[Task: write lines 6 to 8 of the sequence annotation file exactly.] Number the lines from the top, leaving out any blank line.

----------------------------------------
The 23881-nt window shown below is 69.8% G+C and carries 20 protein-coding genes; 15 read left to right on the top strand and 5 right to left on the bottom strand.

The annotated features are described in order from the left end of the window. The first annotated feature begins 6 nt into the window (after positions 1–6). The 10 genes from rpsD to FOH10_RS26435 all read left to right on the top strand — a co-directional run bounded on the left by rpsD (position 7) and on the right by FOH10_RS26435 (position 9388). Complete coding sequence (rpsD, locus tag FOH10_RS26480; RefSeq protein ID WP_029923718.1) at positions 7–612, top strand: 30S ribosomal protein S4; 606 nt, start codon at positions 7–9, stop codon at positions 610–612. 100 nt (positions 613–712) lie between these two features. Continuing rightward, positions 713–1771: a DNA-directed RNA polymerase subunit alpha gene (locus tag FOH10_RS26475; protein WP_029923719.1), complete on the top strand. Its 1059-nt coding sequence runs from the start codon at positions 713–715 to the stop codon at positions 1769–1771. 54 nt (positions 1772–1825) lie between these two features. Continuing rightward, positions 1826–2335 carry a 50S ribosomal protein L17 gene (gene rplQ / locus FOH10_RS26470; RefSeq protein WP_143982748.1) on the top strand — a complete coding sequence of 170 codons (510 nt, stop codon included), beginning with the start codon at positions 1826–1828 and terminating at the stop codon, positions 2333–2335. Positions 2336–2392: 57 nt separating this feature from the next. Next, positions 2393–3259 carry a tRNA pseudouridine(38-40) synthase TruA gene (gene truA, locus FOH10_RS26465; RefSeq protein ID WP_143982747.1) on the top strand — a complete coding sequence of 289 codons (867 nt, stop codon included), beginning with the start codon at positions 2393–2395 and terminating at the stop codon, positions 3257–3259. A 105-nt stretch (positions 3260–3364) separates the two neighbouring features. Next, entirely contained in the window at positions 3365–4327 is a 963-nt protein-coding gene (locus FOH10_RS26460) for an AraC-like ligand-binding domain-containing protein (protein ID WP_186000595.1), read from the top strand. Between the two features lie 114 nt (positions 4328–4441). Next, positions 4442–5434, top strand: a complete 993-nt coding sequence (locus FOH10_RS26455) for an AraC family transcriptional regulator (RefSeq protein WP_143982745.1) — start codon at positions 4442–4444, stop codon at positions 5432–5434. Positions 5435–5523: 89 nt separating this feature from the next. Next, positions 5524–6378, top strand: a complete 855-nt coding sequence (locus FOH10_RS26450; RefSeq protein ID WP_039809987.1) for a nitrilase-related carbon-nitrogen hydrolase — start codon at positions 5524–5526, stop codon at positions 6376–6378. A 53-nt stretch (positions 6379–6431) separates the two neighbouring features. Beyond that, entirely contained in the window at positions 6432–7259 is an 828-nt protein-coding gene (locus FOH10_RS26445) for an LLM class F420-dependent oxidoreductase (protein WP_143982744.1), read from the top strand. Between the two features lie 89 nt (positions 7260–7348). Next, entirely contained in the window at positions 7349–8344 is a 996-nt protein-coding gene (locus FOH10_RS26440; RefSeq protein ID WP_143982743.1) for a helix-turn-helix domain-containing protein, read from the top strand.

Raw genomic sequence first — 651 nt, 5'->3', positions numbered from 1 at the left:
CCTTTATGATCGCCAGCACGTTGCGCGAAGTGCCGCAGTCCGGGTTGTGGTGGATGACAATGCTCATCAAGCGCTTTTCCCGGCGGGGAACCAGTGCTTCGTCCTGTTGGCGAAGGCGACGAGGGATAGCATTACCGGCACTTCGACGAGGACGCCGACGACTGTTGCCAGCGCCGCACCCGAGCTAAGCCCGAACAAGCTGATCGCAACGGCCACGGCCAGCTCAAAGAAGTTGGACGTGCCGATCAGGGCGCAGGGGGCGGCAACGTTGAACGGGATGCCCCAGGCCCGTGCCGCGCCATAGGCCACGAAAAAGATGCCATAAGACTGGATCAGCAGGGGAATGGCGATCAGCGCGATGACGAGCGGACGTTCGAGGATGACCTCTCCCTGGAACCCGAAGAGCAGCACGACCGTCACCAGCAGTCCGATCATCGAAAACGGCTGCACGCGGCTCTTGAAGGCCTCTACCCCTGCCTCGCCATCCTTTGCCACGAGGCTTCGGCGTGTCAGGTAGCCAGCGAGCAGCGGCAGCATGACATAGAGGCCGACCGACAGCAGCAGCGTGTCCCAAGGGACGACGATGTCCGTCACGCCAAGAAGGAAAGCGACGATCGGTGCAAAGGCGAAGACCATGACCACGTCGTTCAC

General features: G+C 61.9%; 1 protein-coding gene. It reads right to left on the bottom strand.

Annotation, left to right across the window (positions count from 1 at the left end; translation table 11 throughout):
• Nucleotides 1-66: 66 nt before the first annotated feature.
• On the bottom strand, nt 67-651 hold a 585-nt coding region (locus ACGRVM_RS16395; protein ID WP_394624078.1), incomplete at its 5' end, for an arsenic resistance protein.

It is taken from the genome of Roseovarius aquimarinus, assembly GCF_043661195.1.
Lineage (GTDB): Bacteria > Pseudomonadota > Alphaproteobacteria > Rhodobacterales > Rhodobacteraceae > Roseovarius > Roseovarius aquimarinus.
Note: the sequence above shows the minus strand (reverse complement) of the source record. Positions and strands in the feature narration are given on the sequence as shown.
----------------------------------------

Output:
Annotation, left to right across the window (positions count from 1 at the left end; translation table 11 throughout):
• Nucleotides 1-66: 66 nt before the first annotated feature.
• On the bottom strand, nt 67-651 hold a 585-nt coding region (locus ACGRVM_RS16395; protein ID WP_394624078.1), incomplete at its 5' end, for an arsenic resistance protein.